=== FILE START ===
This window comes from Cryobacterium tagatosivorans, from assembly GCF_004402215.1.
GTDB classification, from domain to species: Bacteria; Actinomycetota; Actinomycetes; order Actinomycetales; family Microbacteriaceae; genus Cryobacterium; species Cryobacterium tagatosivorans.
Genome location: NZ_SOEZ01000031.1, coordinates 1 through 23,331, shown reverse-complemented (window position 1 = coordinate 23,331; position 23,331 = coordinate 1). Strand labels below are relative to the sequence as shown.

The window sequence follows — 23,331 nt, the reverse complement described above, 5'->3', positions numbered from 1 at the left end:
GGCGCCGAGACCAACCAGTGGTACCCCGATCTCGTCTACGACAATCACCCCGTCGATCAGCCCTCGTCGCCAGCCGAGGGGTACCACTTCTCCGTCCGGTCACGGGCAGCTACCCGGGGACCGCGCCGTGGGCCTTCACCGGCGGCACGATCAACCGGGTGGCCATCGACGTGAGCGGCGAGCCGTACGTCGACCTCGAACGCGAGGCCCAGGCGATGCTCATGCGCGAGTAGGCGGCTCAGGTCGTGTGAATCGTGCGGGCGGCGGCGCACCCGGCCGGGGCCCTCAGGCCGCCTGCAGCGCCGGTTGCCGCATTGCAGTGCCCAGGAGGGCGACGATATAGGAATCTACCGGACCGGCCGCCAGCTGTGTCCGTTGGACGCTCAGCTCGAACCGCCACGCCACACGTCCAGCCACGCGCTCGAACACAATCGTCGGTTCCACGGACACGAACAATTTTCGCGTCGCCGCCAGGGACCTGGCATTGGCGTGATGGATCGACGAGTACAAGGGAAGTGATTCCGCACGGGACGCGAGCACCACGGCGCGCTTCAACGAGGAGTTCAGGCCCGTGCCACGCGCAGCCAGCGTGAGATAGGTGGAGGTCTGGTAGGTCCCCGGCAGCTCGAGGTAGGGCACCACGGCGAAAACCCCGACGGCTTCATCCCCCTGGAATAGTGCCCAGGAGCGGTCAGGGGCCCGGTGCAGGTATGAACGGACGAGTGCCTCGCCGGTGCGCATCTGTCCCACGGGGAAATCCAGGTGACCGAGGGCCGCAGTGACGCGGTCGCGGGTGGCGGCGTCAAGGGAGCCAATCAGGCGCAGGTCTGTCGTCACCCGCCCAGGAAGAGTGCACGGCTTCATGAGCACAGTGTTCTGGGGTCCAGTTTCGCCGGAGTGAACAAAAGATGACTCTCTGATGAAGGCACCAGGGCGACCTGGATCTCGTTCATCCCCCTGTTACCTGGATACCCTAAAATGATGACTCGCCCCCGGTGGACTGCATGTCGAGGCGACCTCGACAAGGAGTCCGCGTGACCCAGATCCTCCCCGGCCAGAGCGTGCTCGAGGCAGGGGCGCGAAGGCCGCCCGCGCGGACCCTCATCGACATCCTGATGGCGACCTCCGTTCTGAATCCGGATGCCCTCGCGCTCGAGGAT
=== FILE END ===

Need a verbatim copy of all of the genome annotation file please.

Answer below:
This window comes from Cryobacterium tagatosivorans, from assembly GCF_004402215.1.
GTDB classification, from domain to species: Bacteria; Actinomycetota; Actinomycetes; order Actinomycetales; family Microbacteriaceae; genus Cryobacterium; species Cryobacterium tagatosivorans.
Genome location: NZ_SOEZ01000031.1, coordinates 1 through 23,331, shown reverse-complemented (window position 1 = coordinate 23,331; position 23,331 = coordinate 1). Strand labels below are relative to the sequence as shown.

The window sequence follows — 23,331 nt, the reverse complement described above, 5'->3', positions numbered from 1 at the left end:
GGCGCCGAGACCAACCAGTGGTACCCCGATCTCGTCTACGACAATCACCCCGTCGATCAGCCCTCGTCGCCAGCCGAGGGGTACCACTTCTCCGTCCGGTCACGGGCAGCTACCCGGGGACCGCGCCGTGGGCCTTCACCGGCGGCACGATCAACCGGGTGGCCATCGACGTGAGCGGCGAGCCGTACGTCGACCTCGAACGCGAGGCCCAGGCGATGCTCATGCGCGAGTAGGCGGCTCAGGTCGTGTGAATCGTGCGGGCGGCGGCGCACCCGGCCGGGGCCCTCAGGCCGCCTGCAGCGCCGGTTGCCGCATTGCAGTGCCCAGGAGGGCGACGATATAGGAATCTACCGGACCGGCCGCCAGCTGTGTCCGTTGGACGCTCAGCTCGAACCGCCACGCCACACGTCCAGCCACGCGCTCGAACACAATCGTCGGTTCCACGGACACGAACAATTTTCGCGTCGCCGCCAGGGACCTGGCATTGGCGTGATGGATCGACGAGTACAAGGGAAGTGATTCCGCACGGGACGCGAGCACCACGGCGCGCTTCAACGAGGAGTTCAGGCCCGTGCCACGCGCAGCCAGCGTGAGATAGGTGGAGGTCTGGTAGGTCCCCGGCAGCTCGAGGTAGGGCACCACGGCGAAAACCCCGACGGCTTCATCCCCCTGGAATAGTGCCCAGGAGCGGTCAGGGGCCCGGTGCAGGTATGAACGGACGAGTGCCTCGCCGGTGCGCATCTGTCCCACGGGGAAATCCAGGTGACCGAGGGCCGCAGTGACGCGGTCGCGGGTGGCGGCGTCAAGGGAGCCAATCAGGCGCAGGTCTGTCGTCACCCGCCCAGGAAGAGTGCACGGCTTCATGAGCACAGTGTTCTGGGGTCCAGTTTCGCCGGAGTGAACAAAAGATGACTCTCTGATGAAGGCACCAGGGCGACCTGGATCTCGTTCATCCCCCTGTTACCTGGATACCCTAAAATGATGACTCGCCCCCGGTGGACTGCATGTCGAGGCGACCTCGACAAGGAGTCCGCGTGACCCAGATCCTCCCCGGCCAGAGCGTGCTCGAGGCAGGGGCGCGAAGGCCGCCCGCGCGGACCCTCATCGACATCCTGATGGCGACCTCCGTTCTGAATCCGGATGCCCTCGCGCTCGAGGAT